Symptoms or causes

Winter was at its peak and people exchanged diverse germs like good neighbors so everyone would have interesting biological strains to bring to office meetings, communal doorknobs, and bathroom fixtures.

I overheard a father telling his young son about the limits of medicine:

“You see, all cold medicine does is treat the symptoms. It can help reduce a stuffy nose or slow a runny nose, but doesn’t address the cause.”

symptoms_or_causesHis explanation didn’t take the next step to indict modern society for the same sleight of hand, but perhaps the seed was planted. Maybe one day the child would realize that our proposed solutions are just efforts to superficially hide problems and mask their consequences. It might stem from popular political ideology, mental laziness, psychological denial, or some other defective reasoning.

Its advocates think that keeping negative truth from being visible will make people believe that all is healthy and settled, and everyone will get along without a desire to find solutions, though unchecked problems remain. No plausible theory is proposed, just a well intentioned papering over the fractures to avoid exposing what lurks beyond.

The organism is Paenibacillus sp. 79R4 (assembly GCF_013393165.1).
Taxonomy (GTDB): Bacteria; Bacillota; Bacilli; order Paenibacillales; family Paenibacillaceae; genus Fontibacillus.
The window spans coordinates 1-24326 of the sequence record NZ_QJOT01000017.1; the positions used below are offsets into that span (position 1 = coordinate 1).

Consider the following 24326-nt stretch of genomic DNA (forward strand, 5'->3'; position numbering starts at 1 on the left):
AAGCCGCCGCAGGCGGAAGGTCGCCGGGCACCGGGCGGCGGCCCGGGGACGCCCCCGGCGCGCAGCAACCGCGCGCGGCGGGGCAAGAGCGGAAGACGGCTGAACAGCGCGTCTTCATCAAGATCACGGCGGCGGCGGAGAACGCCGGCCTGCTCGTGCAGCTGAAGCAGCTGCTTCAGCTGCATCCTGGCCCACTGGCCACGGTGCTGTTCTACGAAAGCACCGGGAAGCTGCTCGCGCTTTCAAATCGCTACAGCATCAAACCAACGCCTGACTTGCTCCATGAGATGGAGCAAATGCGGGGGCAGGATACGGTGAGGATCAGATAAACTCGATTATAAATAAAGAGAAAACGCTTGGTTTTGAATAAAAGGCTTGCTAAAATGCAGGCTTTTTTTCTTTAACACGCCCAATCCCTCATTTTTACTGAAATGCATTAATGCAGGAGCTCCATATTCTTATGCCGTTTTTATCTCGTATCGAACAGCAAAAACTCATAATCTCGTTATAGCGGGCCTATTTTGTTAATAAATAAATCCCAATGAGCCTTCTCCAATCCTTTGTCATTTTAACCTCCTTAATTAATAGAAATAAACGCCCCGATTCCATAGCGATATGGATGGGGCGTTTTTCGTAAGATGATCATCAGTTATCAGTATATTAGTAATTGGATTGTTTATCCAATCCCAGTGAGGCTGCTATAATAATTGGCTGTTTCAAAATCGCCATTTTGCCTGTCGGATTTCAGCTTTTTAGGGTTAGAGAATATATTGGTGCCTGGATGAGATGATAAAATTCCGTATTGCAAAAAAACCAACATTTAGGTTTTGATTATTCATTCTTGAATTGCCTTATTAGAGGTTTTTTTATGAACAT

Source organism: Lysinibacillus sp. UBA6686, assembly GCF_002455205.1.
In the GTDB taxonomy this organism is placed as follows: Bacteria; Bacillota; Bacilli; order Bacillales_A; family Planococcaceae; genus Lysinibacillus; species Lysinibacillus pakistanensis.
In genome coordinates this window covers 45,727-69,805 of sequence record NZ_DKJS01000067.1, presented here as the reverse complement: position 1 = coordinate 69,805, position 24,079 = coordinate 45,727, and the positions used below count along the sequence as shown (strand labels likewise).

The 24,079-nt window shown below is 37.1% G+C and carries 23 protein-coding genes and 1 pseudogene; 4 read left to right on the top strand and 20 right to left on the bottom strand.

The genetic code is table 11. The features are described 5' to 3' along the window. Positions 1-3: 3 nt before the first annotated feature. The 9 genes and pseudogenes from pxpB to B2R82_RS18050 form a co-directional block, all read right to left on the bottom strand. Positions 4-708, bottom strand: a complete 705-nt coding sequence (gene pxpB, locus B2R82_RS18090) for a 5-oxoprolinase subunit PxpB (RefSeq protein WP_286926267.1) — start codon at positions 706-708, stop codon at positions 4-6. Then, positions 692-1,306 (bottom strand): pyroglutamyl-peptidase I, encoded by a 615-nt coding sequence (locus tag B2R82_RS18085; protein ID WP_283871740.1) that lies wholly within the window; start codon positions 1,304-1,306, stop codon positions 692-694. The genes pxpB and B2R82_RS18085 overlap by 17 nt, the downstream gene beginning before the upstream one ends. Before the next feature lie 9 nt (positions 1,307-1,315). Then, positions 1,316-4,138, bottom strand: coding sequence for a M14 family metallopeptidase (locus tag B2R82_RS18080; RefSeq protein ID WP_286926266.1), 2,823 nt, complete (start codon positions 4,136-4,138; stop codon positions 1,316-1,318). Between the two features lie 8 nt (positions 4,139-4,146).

If a problem appears, is it really a solution to merely address perception of that problem? Can it even be considered solved until its cause has become prevented or at least significantly diminished as a result of comprehensive understanding and direct action?

Addressing causes after they have occurred in an attempt to erase their appearance does not retroactively pull back their emergence, or arrest their pattern and circumstances of emerging. If a street has its litter cleaned once, that is a good first step for repairing damage incurred, but the problem of litter remains open until one finds a way to stop littering from occurring (not more laws or increased severity, but reviving a relationship with society and land, or demanding better people take the place of failures doing the best they can.)

If society is not thorough, we end up with lies and fraud as our standard method for problem solving. That might sound good and fool someone who doesn’t know any better, but is a crazy non-answer of avoidance living between superstition and crazy religious ritual, and is sure to fail because it isn’t concerned with causation or reason.

To have a functional society, we need to avoid making a virtue out of proposed answers that fail to address actual causes.